A scientist recently asked about which quartz wafers they should use for their Research.


I wonder whether you can customize the off-angle(6 degrees) of Quartz(SiO2) substrate, that is, "Z-cut with 6° off toward X-cut" and "Z-cut with 6° off toward Y-cut" or not. If possible, I want to get your quotation. Quartz(SiO2) single crystal substrate Orientation: "Z-cut with 6° off toward X-cut" or "Z-cut with 6° off toward Y-cut" Dimension: 34x5x2.0mm Polishing: Single side polished or Double side polished 

If possible, please let me know how to confirm the orientation of the off-cut crystal after cutting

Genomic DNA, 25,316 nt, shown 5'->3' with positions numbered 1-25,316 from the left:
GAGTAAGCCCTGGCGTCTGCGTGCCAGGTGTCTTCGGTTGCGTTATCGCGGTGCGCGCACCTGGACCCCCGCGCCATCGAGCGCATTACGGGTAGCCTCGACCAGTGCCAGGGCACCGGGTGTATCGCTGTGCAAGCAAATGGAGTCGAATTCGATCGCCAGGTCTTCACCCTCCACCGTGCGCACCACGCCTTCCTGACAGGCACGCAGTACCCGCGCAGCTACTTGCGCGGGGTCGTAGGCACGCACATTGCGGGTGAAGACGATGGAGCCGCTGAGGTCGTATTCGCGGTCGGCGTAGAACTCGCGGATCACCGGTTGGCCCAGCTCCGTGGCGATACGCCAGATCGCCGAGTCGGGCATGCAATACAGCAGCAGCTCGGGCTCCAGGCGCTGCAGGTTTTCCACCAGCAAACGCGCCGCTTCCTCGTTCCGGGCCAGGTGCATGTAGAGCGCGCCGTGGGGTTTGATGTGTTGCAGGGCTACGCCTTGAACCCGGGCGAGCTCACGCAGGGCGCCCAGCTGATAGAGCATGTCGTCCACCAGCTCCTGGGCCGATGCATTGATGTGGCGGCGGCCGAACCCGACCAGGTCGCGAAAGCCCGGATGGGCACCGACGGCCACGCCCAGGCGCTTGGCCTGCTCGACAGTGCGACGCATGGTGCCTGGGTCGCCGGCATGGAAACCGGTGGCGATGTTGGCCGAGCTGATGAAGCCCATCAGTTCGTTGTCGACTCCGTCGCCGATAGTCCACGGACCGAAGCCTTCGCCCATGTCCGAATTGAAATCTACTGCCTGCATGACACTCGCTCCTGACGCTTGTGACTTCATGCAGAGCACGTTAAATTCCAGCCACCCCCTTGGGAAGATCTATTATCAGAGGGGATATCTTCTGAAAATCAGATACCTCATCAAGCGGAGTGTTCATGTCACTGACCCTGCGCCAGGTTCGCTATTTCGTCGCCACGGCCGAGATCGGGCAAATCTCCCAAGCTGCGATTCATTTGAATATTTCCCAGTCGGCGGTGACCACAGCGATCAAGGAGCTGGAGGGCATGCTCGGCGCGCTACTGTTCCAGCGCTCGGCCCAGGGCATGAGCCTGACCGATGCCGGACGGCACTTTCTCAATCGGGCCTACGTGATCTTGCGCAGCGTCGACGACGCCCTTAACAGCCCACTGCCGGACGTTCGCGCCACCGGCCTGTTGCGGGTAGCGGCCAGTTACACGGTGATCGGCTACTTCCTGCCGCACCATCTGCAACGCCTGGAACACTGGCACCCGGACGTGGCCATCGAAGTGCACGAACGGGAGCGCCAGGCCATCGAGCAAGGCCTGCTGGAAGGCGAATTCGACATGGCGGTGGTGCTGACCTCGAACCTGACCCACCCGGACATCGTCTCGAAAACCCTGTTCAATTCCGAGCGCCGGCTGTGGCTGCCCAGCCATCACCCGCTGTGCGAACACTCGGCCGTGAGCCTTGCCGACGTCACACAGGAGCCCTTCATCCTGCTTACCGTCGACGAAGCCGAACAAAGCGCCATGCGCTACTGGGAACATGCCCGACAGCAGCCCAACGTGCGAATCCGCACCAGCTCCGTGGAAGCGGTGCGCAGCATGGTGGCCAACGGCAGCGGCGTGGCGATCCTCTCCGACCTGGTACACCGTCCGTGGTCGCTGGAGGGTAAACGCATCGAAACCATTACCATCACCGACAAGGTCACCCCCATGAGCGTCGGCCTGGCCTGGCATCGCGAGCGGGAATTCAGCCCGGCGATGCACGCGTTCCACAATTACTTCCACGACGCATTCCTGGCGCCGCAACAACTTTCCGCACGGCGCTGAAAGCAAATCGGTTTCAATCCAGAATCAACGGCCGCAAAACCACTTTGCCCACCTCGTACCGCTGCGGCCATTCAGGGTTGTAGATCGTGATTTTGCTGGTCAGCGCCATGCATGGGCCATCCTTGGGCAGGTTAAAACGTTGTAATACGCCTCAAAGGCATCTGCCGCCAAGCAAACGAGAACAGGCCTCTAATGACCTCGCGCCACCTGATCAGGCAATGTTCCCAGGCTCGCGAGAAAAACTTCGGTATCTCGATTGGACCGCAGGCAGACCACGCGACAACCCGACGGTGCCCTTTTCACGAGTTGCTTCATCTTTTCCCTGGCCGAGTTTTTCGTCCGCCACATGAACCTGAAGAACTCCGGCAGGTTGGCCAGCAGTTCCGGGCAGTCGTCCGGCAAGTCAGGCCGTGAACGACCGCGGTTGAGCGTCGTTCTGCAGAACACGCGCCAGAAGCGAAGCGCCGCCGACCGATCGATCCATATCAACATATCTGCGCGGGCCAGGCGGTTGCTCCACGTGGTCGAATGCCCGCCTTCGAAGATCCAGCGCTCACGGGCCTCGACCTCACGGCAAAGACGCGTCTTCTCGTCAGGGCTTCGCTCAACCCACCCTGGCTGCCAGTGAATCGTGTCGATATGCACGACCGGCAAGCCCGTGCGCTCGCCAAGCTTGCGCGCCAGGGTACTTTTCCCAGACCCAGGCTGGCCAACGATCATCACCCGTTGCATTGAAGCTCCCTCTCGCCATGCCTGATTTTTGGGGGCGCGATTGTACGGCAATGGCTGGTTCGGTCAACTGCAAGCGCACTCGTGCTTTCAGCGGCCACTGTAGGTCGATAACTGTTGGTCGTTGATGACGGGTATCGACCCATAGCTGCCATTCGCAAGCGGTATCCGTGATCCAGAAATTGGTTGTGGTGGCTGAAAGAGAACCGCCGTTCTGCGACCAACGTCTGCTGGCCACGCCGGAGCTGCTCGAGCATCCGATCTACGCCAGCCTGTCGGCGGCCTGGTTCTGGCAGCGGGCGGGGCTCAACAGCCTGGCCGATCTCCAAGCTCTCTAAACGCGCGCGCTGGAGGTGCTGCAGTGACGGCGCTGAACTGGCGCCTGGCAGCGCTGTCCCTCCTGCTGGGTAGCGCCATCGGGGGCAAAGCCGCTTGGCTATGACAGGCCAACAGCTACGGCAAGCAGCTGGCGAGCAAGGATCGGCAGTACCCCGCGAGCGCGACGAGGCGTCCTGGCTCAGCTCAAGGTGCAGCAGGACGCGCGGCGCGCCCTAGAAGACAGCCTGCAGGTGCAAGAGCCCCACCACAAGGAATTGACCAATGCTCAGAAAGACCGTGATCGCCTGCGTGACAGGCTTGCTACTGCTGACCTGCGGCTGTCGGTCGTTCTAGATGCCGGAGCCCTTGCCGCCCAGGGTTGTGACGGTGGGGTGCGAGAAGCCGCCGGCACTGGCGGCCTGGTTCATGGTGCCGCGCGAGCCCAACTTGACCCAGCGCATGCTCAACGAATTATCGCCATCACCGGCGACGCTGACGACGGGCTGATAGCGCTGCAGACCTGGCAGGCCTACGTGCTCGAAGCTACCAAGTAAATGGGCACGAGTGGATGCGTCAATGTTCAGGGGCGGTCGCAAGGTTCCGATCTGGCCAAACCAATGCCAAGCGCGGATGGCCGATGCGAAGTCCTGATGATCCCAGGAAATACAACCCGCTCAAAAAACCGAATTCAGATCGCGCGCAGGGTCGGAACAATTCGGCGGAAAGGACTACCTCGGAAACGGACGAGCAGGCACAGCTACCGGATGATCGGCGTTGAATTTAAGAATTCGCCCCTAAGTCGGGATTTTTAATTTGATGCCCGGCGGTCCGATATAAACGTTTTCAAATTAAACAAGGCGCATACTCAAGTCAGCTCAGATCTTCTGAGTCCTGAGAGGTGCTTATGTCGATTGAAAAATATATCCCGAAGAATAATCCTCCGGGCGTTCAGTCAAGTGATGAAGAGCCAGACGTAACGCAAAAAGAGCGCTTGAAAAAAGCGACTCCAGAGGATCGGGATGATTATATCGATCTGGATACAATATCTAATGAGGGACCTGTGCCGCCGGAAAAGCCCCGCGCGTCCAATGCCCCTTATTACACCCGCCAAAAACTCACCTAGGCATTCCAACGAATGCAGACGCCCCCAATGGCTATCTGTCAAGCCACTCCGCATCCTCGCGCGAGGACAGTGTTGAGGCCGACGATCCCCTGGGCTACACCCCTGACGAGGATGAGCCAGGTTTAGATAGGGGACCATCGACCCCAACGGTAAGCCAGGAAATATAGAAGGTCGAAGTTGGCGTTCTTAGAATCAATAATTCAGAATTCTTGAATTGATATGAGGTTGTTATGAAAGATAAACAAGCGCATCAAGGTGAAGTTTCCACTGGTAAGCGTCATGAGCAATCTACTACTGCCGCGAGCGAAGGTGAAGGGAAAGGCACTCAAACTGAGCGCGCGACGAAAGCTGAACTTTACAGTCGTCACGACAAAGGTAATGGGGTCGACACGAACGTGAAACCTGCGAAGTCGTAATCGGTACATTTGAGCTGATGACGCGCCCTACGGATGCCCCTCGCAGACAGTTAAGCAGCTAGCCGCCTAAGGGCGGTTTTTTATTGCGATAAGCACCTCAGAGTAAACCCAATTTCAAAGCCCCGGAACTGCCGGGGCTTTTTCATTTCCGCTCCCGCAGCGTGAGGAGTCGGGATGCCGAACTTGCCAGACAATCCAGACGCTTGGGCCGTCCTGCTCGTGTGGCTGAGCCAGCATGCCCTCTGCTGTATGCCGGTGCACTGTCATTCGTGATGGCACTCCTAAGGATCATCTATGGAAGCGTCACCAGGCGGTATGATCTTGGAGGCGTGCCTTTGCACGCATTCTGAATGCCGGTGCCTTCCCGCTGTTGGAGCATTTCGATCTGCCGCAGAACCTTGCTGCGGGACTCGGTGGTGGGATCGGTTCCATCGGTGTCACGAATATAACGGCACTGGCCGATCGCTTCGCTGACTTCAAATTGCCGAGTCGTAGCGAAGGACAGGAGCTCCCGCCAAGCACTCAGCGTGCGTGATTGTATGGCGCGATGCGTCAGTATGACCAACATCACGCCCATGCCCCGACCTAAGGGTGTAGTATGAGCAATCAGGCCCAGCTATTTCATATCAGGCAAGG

Z-cut with 6° off towards Y-cut or Z-cut with 6° off towards X-cut.

quartz crystal materials


We quoted and the client purchased the following:

Dia Ori Thick Pol Material  Brand /Grade SEED
34x5mm Z-cut with 6° off toward X-cut 2.0mm SSP Quartz Crystal SAW seedless
34x5mm Z-cut with 6° off toward X-cut 2.0mm DSP Quartz Crystal SAW seedless